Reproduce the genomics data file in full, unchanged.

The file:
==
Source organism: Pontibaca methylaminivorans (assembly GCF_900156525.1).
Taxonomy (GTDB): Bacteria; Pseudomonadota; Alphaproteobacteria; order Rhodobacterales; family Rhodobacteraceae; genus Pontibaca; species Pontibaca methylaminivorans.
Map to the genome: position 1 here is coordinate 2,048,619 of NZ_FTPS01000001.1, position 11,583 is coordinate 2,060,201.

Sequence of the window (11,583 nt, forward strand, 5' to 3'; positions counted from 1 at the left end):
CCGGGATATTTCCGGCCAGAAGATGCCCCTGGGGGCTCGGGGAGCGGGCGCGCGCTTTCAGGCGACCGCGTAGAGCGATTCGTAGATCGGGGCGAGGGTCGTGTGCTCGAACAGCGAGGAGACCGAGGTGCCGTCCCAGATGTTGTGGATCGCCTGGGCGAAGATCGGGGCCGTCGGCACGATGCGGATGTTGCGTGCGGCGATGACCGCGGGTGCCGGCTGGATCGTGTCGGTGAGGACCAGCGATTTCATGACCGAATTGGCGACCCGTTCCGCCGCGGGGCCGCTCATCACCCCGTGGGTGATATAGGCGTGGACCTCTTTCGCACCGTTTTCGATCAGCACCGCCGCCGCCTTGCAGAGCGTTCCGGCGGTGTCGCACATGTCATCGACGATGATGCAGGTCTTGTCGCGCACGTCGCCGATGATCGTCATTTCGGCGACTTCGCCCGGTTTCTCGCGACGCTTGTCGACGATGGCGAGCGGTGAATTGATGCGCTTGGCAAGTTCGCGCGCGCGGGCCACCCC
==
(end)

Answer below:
Source organism: Pontibaca methylaminivorans (assembly GCF_900156525.1).
Taxonomy (GTDB): Bacteria; Pseudomonadota; Alphaproteobacteria; order Rhodobacterales; family Rhodobacteraceae; genus Pontibaca; species Pontibaca methylaminivorans.
Map to the genome: position 1 here is coordinate 2,048,619 of NZ_FTPS01000001.1, position 11,583 is coordinate 2,060,201.

Sequence of the window (11,583 nt, forward strand, 5' to 3'; positions counted from 1 at the left end):
CCGGGATATTTCCGGCCAGAAGATGCCCCTGGGGGCTCGGGGAGCGGGCGCGCGCTTTCAGGCGACCGCGTAGAGCGATTCGTAGATCGGGGCGAGGGTCGTGTGCTCGAACAGCGAGGAGACCGAGGTGCCGTCCCAGATGTTGTGGATCGCCTGGGCGAAGATCGGGGCCGTCGGCACGATGCGGATGTTGCGTGCGGCGATGACCGCGGGTGCCGGCTGGATCGTGTCGGTGAGGACCAGCGATTTCATGACCGAATTGGCGACCCGTTCCGCCGCGGGGCCGCTCATCACCCCGTGGGTGATATAGGCGTGGACCTCTTTCGCACCGTTTTCGATCAGCACCGCCGCCGCCTTGCAGAGCGTTCCGGCGGTGTCGCACATGTCATCGACGATGATGCAGGTCTTGTCGCGCACGTCGCCGATGATCGTCATTTCGGCGACTTCGCCCGGTTTCTCGCGACGCTTGTCGACGATGGCGAGCGGTGAATTGATGCGCTTGGCAAGTTCGCGCGCGCGGGCCACCCC